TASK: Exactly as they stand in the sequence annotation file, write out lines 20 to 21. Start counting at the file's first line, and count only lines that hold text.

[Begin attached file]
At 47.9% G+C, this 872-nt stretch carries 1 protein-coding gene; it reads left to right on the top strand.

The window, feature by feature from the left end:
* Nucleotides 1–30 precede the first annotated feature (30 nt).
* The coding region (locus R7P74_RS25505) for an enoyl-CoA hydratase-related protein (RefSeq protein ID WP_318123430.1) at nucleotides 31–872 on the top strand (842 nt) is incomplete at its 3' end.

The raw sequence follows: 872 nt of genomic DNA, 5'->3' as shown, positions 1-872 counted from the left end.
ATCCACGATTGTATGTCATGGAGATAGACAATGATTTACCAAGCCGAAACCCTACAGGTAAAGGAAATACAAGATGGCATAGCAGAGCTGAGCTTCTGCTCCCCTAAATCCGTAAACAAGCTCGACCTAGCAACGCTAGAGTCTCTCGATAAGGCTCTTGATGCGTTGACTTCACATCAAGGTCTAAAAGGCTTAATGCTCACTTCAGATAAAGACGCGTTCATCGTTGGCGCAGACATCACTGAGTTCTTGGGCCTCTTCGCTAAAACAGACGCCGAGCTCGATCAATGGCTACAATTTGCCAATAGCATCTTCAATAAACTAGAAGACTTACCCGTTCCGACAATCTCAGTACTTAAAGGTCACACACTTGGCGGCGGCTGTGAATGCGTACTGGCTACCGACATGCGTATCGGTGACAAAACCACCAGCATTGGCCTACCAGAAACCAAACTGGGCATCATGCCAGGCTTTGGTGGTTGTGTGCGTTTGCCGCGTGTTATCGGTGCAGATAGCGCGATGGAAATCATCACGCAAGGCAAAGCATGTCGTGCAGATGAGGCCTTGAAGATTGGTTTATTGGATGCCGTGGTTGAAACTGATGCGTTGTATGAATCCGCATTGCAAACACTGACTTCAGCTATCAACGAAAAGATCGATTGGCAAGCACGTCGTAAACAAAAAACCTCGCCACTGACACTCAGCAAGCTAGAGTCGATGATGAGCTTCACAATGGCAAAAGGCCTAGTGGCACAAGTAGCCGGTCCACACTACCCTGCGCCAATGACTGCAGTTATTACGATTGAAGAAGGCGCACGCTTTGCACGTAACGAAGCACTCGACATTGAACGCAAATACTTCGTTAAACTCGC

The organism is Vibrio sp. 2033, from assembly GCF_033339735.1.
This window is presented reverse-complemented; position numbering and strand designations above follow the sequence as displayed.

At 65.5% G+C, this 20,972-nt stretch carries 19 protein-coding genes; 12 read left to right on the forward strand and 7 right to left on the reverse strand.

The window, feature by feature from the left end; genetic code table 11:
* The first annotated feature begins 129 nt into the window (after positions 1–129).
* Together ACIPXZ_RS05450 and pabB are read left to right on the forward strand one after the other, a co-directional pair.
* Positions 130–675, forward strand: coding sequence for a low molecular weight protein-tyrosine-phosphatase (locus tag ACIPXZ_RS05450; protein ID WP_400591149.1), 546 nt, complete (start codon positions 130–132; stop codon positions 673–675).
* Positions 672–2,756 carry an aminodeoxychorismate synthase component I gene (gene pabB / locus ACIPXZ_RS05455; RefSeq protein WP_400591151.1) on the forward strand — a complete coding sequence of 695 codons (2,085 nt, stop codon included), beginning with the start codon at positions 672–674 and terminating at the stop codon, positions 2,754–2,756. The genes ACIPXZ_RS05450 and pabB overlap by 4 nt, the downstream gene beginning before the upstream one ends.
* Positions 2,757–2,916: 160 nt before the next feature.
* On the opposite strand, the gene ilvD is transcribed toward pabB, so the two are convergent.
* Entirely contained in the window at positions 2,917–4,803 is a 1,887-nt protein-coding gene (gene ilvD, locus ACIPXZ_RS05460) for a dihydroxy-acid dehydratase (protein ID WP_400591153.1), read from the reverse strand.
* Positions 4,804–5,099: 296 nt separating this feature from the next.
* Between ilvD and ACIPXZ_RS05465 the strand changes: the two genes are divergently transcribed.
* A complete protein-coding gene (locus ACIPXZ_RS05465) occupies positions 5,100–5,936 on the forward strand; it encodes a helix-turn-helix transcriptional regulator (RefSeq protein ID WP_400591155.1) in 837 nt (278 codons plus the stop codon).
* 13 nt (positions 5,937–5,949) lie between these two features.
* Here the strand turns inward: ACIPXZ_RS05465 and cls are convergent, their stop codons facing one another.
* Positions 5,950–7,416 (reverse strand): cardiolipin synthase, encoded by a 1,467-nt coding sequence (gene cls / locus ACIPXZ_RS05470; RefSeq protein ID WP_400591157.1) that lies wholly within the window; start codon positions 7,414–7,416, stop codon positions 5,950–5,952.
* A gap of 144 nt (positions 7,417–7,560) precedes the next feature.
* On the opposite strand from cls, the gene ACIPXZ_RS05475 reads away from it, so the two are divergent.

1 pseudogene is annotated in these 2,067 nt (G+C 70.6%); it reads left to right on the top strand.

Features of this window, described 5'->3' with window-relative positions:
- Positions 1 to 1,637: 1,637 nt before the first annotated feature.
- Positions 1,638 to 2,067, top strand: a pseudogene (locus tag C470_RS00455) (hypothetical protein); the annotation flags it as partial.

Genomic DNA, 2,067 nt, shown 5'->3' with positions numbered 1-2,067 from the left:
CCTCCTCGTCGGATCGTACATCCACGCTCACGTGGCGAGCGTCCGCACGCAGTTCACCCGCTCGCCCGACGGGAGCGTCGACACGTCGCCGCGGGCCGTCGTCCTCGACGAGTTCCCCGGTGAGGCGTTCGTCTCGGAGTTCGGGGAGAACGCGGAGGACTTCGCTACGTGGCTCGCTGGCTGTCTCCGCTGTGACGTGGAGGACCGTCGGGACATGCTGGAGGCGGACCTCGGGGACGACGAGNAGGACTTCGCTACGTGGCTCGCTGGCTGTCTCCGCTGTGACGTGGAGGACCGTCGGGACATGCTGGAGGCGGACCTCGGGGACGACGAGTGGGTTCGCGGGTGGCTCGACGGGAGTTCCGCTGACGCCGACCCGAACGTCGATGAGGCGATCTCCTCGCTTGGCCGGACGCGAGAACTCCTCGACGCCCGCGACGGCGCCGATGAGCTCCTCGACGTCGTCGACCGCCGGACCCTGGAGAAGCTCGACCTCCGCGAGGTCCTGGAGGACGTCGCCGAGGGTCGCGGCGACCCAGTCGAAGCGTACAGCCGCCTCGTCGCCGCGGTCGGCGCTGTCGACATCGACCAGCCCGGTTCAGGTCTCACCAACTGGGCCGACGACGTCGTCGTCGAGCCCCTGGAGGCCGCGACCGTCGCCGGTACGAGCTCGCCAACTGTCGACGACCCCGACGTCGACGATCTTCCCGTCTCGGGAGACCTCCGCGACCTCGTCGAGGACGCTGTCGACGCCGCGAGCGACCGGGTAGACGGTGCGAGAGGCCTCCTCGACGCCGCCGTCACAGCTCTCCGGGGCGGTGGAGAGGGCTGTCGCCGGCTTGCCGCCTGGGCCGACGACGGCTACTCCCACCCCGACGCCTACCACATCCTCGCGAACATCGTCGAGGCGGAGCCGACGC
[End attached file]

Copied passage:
* A complete protein-coding gene (locus ACIPXZ_RS05465) occupies positions 5,100–5,936 on the forward strand; it encodes a helix-turn-helix transcriptional regulator (RefSeq protein ID WP_400591155.1) in 837 nt (278 codons plus the stop codon).
* 13 nt (positions 5,937–5,949) lie between these two features.